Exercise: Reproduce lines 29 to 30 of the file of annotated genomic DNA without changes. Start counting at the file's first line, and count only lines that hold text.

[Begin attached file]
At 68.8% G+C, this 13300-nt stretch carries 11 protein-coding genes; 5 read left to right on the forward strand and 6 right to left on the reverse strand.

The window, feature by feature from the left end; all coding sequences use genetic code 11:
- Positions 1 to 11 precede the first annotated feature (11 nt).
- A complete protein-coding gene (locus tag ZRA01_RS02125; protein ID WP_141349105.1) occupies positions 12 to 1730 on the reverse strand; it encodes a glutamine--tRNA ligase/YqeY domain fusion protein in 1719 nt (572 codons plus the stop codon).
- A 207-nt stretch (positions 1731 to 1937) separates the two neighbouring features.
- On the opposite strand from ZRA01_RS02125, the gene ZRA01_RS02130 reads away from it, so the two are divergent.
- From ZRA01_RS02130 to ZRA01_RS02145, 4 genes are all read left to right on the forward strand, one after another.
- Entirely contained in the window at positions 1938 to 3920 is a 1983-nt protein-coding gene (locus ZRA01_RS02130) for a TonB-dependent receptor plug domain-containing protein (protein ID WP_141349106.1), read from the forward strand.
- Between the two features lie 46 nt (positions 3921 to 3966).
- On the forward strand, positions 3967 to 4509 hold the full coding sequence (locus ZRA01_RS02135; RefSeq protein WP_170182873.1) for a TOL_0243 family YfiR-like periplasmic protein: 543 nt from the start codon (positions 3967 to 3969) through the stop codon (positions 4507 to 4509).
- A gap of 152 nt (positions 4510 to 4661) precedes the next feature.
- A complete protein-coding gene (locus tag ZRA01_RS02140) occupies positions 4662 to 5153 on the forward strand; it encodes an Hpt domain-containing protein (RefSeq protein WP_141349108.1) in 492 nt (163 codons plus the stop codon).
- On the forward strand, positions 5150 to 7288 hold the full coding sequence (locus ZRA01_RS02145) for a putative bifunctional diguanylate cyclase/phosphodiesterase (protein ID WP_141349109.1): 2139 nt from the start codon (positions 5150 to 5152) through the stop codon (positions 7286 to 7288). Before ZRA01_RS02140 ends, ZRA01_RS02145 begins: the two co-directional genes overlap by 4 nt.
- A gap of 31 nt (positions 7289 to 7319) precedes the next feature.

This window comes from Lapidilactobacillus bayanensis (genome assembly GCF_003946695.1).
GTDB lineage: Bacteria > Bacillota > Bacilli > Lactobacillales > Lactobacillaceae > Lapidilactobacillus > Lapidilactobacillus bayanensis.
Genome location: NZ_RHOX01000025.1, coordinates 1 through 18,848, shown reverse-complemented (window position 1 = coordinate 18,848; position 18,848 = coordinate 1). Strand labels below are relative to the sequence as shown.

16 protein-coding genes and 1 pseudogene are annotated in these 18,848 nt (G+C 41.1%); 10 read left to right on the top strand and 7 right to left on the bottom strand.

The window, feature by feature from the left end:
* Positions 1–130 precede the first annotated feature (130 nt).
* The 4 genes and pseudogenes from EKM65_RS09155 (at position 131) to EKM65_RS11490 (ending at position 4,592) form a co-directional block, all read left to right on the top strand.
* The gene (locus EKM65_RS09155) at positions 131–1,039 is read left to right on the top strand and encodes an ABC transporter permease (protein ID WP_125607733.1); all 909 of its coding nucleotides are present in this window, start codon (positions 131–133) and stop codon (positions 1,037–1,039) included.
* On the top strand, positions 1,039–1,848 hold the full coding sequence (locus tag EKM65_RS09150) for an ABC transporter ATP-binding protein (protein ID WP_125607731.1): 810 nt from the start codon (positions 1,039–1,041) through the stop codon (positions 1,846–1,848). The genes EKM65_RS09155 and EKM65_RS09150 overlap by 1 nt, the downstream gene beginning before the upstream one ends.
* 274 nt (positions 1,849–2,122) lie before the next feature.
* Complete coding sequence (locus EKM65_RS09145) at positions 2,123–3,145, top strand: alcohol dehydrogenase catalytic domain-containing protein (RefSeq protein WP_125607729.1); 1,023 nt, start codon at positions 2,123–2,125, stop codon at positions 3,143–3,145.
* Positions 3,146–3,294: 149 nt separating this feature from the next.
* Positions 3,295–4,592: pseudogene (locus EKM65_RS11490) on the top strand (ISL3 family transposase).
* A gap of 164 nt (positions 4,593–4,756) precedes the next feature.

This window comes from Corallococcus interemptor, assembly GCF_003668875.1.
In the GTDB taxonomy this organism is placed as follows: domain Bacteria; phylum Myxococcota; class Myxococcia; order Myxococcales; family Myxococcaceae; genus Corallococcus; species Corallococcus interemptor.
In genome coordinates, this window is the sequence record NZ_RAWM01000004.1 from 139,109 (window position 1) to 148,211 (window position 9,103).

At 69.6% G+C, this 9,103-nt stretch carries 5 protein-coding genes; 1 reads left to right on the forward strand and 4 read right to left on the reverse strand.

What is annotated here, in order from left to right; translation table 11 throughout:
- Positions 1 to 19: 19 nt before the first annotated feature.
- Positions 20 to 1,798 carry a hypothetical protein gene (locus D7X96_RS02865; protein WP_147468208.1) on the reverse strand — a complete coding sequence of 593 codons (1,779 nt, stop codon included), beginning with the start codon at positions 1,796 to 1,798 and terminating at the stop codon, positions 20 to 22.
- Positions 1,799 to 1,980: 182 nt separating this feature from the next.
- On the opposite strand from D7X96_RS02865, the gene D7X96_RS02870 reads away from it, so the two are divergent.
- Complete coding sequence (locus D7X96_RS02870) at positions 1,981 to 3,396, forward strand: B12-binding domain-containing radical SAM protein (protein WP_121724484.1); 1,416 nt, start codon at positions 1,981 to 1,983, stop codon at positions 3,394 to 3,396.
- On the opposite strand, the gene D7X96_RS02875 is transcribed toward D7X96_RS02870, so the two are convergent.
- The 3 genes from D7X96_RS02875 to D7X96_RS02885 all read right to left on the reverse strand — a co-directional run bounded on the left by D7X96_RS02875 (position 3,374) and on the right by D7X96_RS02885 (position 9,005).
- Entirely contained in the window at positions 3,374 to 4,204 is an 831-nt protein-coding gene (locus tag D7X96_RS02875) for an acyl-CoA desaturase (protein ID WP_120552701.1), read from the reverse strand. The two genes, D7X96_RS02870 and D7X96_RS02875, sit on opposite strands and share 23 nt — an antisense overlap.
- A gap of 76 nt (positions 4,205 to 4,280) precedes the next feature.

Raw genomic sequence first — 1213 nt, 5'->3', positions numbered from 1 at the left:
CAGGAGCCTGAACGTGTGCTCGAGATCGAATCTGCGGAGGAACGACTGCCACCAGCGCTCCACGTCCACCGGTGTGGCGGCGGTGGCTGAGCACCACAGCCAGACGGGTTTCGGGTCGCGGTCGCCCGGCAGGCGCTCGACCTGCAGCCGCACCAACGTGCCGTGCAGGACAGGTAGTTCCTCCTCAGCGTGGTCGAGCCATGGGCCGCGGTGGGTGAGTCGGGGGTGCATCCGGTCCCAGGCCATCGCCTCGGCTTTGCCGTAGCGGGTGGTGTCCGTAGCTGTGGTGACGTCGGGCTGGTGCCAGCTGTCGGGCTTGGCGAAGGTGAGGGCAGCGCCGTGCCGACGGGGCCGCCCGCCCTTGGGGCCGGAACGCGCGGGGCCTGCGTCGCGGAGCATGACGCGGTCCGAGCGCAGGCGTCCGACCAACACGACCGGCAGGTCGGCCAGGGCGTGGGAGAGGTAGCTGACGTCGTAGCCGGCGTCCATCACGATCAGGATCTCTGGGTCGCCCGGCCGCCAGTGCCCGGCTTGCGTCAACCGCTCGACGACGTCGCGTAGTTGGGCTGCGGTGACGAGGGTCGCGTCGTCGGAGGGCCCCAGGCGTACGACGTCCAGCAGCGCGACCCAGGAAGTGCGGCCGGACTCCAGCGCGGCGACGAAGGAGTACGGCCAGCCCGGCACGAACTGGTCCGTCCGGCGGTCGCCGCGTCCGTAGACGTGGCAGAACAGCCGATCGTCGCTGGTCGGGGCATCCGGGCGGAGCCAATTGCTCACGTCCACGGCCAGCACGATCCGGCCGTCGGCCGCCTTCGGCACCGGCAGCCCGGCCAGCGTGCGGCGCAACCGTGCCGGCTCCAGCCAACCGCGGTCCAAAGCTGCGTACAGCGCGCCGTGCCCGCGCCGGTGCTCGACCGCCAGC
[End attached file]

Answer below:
This window comes from Corallococcus interemptor, assembly GCF_003668875.1.
In the GTDB taxonomy this organism is placed as follows: domain Bacteria; phylum Myxococcota; class Myxococcia; order Myxococcales; family Myxococcaceae; genus Corallococcus; species Corallococcus interemptor.